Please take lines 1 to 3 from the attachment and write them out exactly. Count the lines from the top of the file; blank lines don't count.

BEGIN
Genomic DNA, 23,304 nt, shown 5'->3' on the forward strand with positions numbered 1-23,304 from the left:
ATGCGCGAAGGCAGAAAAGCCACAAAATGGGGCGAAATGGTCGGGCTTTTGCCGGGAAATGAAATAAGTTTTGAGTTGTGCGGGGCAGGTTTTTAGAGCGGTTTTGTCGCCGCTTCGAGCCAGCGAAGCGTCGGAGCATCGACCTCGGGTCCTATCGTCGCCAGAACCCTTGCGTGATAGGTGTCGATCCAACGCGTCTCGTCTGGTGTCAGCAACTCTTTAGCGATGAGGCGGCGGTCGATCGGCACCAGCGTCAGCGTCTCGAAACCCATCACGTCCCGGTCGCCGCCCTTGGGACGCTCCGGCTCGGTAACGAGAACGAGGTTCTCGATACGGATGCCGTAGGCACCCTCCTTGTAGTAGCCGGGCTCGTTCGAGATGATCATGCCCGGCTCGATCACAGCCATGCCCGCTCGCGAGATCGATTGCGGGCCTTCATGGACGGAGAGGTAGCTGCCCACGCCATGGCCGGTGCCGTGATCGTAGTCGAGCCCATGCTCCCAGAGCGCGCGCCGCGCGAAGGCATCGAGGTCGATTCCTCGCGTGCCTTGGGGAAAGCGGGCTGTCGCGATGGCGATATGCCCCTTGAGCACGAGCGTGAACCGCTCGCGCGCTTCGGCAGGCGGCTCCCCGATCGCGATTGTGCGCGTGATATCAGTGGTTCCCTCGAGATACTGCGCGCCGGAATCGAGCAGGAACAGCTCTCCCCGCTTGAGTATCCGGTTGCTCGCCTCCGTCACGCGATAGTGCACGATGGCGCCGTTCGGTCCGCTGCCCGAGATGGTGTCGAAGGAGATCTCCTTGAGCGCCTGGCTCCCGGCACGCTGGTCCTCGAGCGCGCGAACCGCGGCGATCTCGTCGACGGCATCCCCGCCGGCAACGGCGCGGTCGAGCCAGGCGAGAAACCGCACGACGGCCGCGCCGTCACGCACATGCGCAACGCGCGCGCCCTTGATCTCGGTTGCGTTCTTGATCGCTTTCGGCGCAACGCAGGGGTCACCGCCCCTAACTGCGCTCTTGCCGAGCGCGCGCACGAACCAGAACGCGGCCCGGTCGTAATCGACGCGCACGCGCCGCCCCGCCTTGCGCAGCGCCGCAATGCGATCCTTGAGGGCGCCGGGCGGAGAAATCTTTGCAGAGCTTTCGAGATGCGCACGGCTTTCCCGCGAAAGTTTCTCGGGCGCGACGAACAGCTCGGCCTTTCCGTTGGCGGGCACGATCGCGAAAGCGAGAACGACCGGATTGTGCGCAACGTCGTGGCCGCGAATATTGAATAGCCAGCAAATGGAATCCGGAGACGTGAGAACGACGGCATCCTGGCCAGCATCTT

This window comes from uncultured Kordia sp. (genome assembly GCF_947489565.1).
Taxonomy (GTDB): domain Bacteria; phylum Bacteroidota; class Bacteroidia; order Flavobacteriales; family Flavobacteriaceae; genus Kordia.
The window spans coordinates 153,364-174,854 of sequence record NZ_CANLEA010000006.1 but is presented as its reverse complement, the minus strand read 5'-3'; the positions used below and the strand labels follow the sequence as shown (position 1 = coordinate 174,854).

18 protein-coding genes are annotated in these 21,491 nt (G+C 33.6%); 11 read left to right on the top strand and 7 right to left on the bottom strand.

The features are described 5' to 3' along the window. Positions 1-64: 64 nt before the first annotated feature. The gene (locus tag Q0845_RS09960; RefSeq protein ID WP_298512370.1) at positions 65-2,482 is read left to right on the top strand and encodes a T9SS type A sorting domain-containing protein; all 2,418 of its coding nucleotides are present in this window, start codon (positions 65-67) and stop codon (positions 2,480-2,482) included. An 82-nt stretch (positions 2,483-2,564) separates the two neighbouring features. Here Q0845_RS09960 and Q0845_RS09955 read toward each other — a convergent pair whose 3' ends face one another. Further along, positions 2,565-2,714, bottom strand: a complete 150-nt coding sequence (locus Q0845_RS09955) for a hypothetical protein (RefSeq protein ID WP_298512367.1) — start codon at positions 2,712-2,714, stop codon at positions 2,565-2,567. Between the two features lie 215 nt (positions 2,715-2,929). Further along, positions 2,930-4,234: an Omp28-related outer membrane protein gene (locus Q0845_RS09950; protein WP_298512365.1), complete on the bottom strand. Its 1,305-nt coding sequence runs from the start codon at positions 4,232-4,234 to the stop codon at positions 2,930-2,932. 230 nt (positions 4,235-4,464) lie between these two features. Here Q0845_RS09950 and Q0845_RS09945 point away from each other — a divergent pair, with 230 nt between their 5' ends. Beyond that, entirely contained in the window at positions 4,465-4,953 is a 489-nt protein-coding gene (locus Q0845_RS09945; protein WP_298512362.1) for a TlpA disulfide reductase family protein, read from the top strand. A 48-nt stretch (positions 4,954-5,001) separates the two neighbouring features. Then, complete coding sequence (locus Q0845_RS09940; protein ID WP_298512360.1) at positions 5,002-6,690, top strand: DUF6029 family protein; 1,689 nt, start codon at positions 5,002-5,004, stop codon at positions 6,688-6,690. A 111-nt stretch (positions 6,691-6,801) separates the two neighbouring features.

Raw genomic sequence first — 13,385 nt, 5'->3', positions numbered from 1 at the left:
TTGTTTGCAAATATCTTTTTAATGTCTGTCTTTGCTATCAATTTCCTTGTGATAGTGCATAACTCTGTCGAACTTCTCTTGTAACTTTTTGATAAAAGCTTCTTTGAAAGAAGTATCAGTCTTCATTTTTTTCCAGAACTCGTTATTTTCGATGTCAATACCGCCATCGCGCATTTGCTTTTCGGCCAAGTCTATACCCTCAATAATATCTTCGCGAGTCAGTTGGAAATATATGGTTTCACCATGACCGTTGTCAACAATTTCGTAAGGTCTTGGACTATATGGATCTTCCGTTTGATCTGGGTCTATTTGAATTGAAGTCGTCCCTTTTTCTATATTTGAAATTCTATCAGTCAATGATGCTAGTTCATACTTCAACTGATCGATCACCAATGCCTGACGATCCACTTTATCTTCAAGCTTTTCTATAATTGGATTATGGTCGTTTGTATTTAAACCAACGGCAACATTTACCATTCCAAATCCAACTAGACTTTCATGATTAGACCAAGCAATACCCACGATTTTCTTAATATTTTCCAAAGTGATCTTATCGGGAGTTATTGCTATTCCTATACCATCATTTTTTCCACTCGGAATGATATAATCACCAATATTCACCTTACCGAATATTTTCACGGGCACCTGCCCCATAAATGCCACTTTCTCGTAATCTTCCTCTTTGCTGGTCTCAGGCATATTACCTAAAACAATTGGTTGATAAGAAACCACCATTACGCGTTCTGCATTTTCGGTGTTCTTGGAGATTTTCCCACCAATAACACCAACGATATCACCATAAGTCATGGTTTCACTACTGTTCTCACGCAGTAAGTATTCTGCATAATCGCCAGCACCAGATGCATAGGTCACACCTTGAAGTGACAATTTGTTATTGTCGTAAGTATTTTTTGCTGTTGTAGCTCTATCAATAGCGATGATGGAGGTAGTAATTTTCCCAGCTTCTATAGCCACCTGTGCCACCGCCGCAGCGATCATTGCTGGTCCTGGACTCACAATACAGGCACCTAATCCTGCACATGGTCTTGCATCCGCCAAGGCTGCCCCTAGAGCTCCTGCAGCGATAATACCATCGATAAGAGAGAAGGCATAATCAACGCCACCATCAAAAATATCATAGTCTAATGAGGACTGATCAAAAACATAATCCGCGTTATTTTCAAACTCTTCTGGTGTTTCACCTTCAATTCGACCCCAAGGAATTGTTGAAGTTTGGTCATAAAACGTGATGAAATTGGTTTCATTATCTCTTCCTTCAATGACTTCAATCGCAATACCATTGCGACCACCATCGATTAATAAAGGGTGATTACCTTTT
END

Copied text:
Genomic DNA, 23,304 nt, shown 5'->3' on the forward strand with positions numbered 1-23,304 from the left:
ATGCGCGAAGGCAGAAAAGCCACAAAATGGGGCGAAATGGTCGGGCTTTTGCCGGGAAATGAAATAAGTTTTGAGTTGTGCGGGGCAGGTTTTTAGAGCGGTTTTGTCGCCGCTTCGAGCCAGCGAAGCGTCGGAGCATCGACCTCGGGTCCTATCGTCGCCAGAACCCTTGCGTGATAGGTGTCGATCCAACGCGTCTCGTCTGGTGTCAGCAACTCTTTAGCGATGAGGCGGCGGTCGATCGGCACCAGCGTCAGCGTCTCGAAACCCATCACGTCCCGGTCGCCGCCCTTGGGACGCTCCGGCTCGGTAACGAGAACGAGGTTCTCGATACGGATGCCGTAGGCACCCTCCTTGTAGTAGCCGGGCTCGTTCGAGATGATCATGCCCGGCTCGATCACAGCCATGCCCGCTCGCGAGATCGATTGCGGGCCTTCATGGACGGAGAGGTAGCTGCCCACGCCATGGCCGGTGCCGTGATCGTAGTCGAGCCCATGCTCCCAGAGCGCGCGCCGCGCGAAGGCATCGAGGTCGATTCCTCGCGTGCCTTGGGGAAAGCGGGCTGTCGCGATGGCGATATGCCCCTTGAGCACGAGCGTGAACCGCTCGCGCGCTTCGGCAGGCGGCTCCCCGATCGCGATTGTGCGCGTGATATCAGTGGTTCCCTCGAGATACTGCGCGCCGGAATCGAGCAGGAACAGCTCTCCCCGCTTGAGTATCCGGTTGCTCGCCTCCGTCACGCGATAGTGCACGATGGCGCCGTTCGGTCCGCTGCCCGAGATGGTGTCGAAGGAGATCTCCTTGAGCGCCTGGCTCCCGGCACGCTGGTCCTCGAGCGCGCGAACCGCGGCGATCTCGTCGACGGCATCCCCGCCGGCAACGGCGCGGTCGAGCCAGGCGAGAAACCGCACGACGGCCGCGCCGTCACGCACATGCGCAACGCGCGCGCCCTTGATCTCGGTTGCGTTCTTGATCGCTTTCGGCGCAACGCAGGGGTCACCGCCCCTAACTGCGCTCTTGCCGAGCGCGCGCACGAACCAGAACGCGGCCCGGTCGTAATCGACGCGCACGCGCCGCCCCGCCTTGCGCAGCGCCGCAATGCGATCCTTGAGGGCGCCGGGCGGAGAAATCTTTGCAGAGCTTTCGAGATGCGCACGGCTTTCCCGCGAAAGTTTCTCGGGCGCGACGAACAGCTCGGCCTTTCCGTTGGCGGGCACGATCGCGAAAGCGAGAACGACCGGATTGTGCGCAACGTCGTGGCCGCGAATATTGAATAGCCAGCAAATGGAATCCGGAGACGTGAGAACGACGGCATCCTGGCCAGCATCTT

This window comes from uncultured Kordia sp. (genome assembly GCF_947489565.1).